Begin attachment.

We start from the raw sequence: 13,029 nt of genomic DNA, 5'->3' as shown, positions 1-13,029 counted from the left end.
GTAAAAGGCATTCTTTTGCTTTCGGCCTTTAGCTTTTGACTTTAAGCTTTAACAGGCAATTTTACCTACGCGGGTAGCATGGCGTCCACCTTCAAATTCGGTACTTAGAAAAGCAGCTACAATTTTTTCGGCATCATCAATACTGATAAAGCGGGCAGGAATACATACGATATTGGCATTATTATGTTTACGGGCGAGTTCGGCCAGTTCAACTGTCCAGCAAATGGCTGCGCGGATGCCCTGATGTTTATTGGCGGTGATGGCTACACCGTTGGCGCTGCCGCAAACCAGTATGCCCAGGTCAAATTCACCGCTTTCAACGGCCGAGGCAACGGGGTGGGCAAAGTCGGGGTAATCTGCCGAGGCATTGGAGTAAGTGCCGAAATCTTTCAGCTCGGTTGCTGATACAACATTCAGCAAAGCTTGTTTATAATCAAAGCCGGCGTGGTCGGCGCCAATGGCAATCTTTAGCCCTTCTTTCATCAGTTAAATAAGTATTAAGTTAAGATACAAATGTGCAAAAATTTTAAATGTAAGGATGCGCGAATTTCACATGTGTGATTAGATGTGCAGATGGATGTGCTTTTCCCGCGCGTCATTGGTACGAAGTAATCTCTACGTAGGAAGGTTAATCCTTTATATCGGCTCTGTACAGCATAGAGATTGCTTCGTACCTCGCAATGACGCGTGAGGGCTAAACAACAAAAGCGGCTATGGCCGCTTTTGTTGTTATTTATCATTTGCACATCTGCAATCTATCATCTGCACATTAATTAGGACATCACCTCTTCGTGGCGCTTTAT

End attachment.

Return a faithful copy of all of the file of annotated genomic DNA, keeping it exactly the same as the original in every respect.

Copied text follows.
We start from the raw sequence: 13,029 nt of genomic DNA, 5'->3' as shown, positions 1-13,029 counted from the left end.
GTAAAAGGCATTCTTTTGCTTTCGGCCTTTAGCTTTTGACTTTAAGCTTTAACAGGCAATTTTACCTACGCGGGTAGCATGGCGTCCACCTTCAAATTCGGTACTTAGAAAAGCAGCTACAATTTTTTCGGCATCATCAATACTGATAAAGCGGGCAGGAATACATACGATATTGGCATTATTATGTTTACGGGCGAGTTCGGCCAGTTCAACTGTCCAGCAAATGGCTGCGCGGATGCCCTGATGTTTATTGGCGGTGATGGCTACACCGTTGGCGCTGCCGCAAACCAGTATGCCCAGGTCAAATTCACCGCTTTCAACGGCCGAGGCAACGGGGTGGGCAAAGTCGGGGTAATCTGCCGAGGCATTGGAGTAAGTGCCGAAATCTTTCAGCTCGGTTGCTGATACAACATTCAGCAAAGCTTGTTTATAATCAAAGCCGGCGTGGTCGGCGCCAATGGCAATCTTTAGCCCTTCTTTCATCAGTTAAATAAGTATTAAGTTAAGATACAAATGTGCAAAAATTTTAAATGTAAGGATGCGCGAATTTCACATGTGTGATTAGATGTGCAGATGGATGTGCTTTTCCCGCGCGTCATTGGTACGAAGTAATCTCTACGTAGGAAGGTTAATCCTTTATATCGGCTCTGTACAGCATAGAGATTGCTTCGTACCTCGCAATGACGCGTGAGGGCTAAACAACAAAAGCGGCTATGGCCGCTTTTGTTGTTATTTATCATTTGCACATCTGCAATCTATCATCTGCACATTAATTAGGACATCACCTCTTCGTGGCGCTTTAT